86th MUNS Airmen help keep Air Force in the fight

Senior Airman Jordan Burge, 86th Munitions Squadron munitions operations technician, takes accountability of ammunition at Ramstein Air Base, Germany, Oct. 26, 2016. Airmen of the 86th MUNS inspect, sort and ship munitions according to the intended destinations. (U.S. Air Force photo by Airman 1st Class Joshua Magbanua)

Senior Airman Jordan Burge, 86th Munitions Squadron munitions operations technician, takes accountability of ammunition at Ramstein Air Base, Germany, Oct. 26, 2016. Airmen of the 86th MUNS inspect, sort and ship munitions according to the intended destinations. (U.S. Air Force photo by Airman 1st Class Joshua Magbanua)

Master Sgt. James Tschoepe, 86th Munitions Squadron NCO in charge of tactical aircrew rapid response packages, watches his Airmen perform scenarios during a local exercise at Ramstein Air Base, Germany, Oct. 26, 2016. The 86th MUNS is the hub for all munitions movements for United States Air Forces in Europe and Africa. (U.S. Air Force photo by Airman 1st Class Joshua Magbanua)

Master Sgt. James Tschoepe, 86th Munitions Squadron NCO in charge of tactical aircrew rapid response packages, watches his Airmen perform scenarios during a local exercise at Ramstein Air Base, Germany, Oct. 26, 2016. The 86th MUNS is the hub for all munitions movements for United States Air Forces in Europe and Africa. (U.S. Air Force photo by Airman 1st Class Joshua Magbanua)

Ramstein Air Base officials gather to observe the 86th Munitions Squadron’s local exercise Oct. 26, 2016. Airmen at the 86th MUNS conducted the exercise to enhance their readiness for real-world missions. (U.S. Air Force photo by Airman 1st Class Joshua Magbanua)

Ramstein Air Base officials gather to observe the 86th Munitions Squadron’s local exercise Oct. 26, 2016. Airmen at the 86th MUNS conducted the exercise to enhance their readiness for real-world missions. (U.S. Air Force photo by Airman 1st Class Joshua Magbanua)

RAMSTEIN AIR BASE, Germany -- Guns without ammunition are useless to the warfighter, and it is the same for fighter aircraft, bombers and attack helicopters.

This is why the Airmen of the 86th Munitions Squadron strive for excellence at what they do: making sure the Air Force’s aircraft and Airmen have the firepower they need to win the fight.

“We have a saying: without ammo, the fighters are just corvettes in the sky,” said Master Sgt. James Tschoepe, 86th MUNS NCO in charge of tactical aircrew rapid response packages. “They can fly around and expend jet fuel all they want, but without the weapons they need, they cannot accomplish their mission.”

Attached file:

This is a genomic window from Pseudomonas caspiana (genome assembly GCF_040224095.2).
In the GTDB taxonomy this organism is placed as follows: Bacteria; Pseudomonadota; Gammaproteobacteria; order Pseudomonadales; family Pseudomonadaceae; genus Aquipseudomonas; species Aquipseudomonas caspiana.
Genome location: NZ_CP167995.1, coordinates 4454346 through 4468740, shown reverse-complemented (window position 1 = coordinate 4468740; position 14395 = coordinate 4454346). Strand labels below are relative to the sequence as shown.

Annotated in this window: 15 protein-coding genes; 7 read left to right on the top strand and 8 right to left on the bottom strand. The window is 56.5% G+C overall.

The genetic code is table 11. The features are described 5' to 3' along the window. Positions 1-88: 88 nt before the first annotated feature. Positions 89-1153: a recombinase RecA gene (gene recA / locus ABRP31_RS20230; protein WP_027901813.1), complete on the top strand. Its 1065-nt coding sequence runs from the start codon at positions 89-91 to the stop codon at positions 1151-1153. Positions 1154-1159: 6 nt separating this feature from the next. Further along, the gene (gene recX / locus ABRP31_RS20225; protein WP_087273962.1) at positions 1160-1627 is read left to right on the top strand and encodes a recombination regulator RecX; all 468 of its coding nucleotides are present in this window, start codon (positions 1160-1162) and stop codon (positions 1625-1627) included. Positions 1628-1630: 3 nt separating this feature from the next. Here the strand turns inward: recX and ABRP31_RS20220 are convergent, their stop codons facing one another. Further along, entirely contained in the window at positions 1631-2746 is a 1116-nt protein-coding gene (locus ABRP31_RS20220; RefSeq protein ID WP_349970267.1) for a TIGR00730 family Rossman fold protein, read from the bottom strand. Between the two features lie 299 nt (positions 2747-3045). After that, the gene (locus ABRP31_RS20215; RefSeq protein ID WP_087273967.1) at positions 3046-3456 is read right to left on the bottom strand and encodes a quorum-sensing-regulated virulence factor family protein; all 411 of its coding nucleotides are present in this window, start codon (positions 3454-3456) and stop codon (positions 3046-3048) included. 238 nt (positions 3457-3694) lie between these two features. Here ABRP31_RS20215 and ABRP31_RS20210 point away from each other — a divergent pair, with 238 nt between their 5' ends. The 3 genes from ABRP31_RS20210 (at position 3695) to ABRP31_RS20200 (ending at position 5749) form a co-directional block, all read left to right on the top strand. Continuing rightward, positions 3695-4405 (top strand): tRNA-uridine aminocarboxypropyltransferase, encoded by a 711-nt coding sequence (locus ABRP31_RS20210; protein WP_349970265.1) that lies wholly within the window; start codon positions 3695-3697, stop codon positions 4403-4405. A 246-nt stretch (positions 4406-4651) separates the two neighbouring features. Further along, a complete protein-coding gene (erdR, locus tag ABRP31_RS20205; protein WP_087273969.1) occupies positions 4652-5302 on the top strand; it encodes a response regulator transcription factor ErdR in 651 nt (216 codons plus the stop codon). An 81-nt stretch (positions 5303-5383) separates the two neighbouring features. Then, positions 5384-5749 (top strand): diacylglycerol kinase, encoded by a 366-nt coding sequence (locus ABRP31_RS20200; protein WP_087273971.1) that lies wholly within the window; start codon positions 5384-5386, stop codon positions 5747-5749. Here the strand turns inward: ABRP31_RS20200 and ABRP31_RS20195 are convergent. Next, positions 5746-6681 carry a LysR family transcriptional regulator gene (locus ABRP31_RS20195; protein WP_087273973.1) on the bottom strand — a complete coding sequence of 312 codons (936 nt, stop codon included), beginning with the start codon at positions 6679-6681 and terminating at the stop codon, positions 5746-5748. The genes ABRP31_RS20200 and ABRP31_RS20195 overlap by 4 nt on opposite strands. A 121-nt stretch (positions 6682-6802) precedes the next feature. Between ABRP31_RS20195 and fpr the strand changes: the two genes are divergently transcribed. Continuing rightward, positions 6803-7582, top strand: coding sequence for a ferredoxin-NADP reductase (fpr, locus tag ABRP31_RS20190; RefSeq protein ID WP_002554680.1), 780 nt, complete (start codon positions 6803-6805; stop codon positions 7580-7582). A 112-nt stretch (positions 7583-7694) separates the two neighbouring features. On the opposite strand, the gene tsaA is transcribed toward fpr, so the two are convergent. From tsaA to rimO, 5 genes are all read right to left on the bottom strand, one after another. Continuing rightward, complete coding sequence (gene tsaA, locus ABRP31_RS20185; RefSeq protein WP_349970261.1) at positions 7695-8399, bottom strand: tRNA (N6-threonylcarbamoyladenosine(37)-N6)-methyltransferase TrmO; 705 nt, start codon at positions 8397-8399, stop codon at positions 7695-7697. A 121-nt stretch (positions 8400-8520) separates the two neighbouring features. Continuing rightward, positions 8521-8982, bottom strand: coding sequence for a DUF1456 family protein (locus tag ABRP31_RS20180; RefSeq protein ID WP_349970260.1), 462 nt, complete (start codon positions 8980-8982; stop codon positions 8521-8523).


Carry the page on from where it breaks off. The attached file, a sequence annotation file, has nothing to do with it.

Airmen from the unit are responsible for inspecting munitions to ensure their serviceability, sorting munitions according their type, and shipping them to their appropriate destinations.

The 86th MUNS processes munitions for U.S. Air Forces in Europe and NATO allies. The kind of munitions the Airmen deal with range from small arms ammunition to large ordnance such as artillery.

“We have it all here,” Tschoepe said. “We’re the hub for all the munitions movements for USAFE and Africa. We don’t have fighter aircraft here, but we do have the air mobility wing. We pre-stage our munitions here so we can forward them to the warfighter down range.”

Working with munitions on a daily basis is hazardous, and requires diligent practice of risk management and attention to detail. This is why the 86th MUNS has set measures in place to ensure the safety of the Airmen who work there, Tschoepe said.

“It's very safe,” Tschoepe said. “Most of the hazards we face are industrial. We employ proper personal protective equipment, such as hand protection, gloves and goggles.”

Despite the potential hazards, Senior Airman Jose Berrios, 86th MUNS munitions systems technician said he enjoys his job, feeling that he and his colleagues make a valuable contribution to the Air Force’s mission.

“We are the nation’s defense," Berrios said. "It makes me feel better that I’m providing security to my country. Not a lot of people get to do this."

Tschoepe takes pride in his Airmen, many of whom are new to the Air Force. The 86th MUNS has just undergone a local in-house exercise, which aimed to enhance the squadron’s mission readiness. The Airmen learned quickly and performed well, he said.

“We have a good group of Airmen here; they’re learning a lot,” Tschoepe said. “We’ve received eight or nine Airmen straight from tech school in the past two or three months. This is their first exercise and they’re doing a great job.”

Whether it’s ammunition for security forces Airmen to guard their installation or munitions for aircraft to succeed with their mission downrange, it’s made possible by the Airmen of the 86th MUNS.